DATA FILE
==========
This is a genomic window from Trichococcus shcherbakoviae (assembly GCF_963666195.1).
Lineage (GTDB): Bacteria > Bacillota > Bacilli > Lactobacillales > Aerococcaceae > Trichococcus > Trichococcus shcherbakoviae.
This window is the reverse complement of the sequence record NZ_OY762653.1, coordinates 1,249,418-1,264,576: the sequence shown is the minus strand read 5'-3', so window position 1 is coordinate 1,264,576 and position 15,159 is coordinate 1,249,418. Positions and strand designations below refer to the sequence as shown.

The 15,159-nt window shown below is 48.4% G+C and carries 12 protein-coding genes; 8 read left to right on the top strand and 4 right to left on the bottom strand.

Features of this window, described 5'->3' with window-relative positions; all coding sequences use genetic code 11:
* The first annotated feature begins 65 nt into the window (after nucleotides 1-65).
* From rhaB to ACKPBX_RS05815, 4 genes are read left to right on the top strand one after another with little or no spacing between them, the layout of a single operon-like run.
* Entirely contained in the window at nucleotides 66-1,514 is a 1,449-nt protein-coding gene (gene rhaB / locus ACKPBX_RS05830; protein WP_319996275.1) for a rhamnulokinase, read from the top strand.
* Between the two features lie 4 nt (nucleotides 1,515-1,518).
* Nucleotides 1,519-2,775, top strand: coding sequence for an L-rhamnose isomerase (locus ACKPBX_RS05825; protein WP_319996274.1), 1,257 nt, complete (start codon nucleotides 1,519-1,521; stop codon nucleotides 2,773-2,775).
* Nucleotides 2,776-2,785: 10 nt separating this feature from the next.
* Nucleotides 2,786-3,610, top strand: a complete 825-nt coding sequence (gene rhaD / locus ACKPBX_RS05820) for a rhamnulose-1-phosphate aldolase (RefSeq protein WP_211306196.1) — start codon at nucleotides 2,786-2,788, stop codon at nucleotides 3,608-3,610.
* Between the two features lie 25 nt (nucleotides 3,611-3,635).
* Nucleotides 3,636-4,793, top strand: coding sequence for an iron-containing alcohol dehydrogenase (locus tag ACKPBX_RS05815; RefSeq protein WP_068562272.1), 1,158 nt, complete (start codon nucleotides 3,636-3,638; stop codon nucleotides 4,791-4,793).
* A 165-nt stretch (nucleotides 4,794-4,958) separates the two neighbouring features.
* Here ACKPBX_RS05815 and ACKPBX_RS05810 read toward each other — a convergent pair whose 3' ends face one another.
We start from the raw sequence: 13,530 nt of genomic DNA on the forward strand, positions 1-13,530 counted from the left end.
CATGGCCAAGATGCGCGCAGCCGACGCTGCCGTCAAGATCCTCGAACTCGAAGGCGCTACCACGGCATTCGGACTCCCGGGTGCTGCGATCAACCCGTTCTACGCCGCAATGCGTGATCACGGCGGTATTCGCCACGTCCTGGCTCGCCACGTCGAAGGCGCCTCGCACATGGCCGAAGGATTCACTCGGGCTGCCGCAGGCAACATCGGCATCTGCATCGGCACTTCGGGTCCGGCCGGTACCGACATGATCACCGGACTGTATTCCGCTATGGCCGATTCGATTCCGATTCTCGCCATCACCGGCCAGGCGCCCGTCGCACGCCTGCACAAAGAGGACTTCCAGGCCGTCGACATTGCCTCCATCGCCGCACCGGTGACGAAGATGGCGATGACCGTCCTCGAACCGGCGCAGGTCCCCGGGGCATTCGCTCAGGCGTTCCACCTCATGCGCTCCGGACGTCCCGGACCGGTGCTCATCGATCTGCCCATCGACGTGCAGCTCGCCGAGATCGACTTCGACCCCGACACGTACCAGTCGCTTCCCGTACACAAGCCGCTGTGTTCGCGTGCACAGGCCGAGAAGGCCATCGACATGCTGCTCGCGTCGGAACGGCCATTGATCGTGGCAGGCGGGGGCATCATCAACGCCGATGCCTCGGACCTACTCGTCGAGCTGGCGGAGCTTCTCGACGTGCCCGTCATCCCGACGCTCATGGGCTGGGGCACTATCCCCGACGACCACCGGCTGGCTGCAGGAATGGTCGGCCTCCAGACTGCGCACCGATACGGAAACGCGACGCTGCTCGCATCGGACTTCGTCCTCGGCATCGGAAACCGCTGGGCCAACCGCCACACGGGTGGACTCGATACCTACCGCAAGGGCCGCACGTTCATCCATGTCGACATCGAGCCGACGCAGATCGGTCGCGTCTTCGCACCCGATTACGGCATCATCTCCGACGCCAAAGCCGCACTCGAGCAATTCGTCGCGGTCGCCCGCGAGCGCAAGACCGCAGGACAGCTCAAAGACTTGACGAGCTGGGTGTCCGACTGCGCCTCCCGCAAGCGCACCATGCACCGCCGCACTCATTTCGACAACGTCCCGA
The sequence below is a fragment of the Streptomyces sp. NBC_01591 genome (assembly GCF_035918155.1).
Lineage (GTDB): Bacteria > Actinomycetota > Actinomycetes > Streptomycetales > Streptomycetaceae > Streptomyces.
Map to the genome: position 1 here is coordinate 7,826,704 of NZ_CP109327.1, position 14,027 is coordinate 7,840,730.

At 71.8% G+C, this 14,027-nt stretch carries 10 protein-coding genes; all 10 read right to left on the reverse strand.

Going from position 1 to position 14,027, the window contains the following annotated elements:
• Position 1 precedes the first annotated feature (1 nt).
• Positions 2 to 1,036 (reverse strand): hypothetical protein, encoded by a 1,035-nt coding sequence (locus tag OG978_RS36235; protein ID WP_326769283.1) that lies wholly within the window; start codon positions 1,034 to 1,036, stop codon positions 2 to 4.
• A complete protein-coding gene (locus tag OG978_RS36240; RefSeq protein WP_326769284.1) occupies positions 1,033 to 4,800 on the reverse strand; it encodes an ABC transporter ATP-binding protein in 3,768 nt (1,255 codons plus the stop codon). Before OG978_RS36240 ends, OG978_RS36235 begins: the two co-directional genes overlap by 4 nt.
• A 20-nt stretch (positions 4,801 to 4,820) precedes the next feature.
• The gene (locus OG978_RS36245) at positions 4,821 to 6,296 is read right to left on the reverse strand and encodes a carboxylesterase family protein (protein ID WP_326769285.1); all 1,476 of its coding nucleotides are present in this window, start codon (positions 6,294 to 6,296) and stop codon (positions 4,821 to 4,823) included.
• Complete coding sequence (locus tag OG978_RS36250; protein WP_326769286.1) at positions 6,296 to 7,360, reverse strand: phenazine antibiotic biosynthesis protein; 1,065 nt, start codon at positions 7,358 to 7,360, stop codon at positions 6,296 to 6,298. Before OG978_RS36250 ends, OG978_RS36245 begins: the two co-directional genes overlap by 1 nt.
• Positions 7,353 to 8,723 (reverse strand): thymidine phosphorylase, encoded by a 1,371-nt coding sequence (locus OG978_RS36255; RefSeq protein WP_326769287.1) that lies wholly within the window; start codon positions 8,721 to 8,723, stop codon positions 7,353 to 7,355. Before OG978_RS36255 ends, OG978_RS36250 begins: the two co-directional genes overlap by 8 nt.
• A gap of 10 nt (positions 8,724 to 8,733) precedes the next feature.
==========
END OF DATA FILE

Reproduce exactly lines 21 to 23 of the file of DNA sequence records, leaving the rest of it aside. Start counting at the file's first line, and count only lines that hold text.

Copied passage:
Map to the genome: position 1 here is coordinate 7,826,704 of NZ_CP109327.1, position 14,027 is coordinate 7,840,730.

At 71.8% G+C, this 14,027-nt stretch carries 10 protein-coding genes; all 10 read right to left on the reverse strand.

Going from position 1 to position 14,027, the window contains the following annotated elements: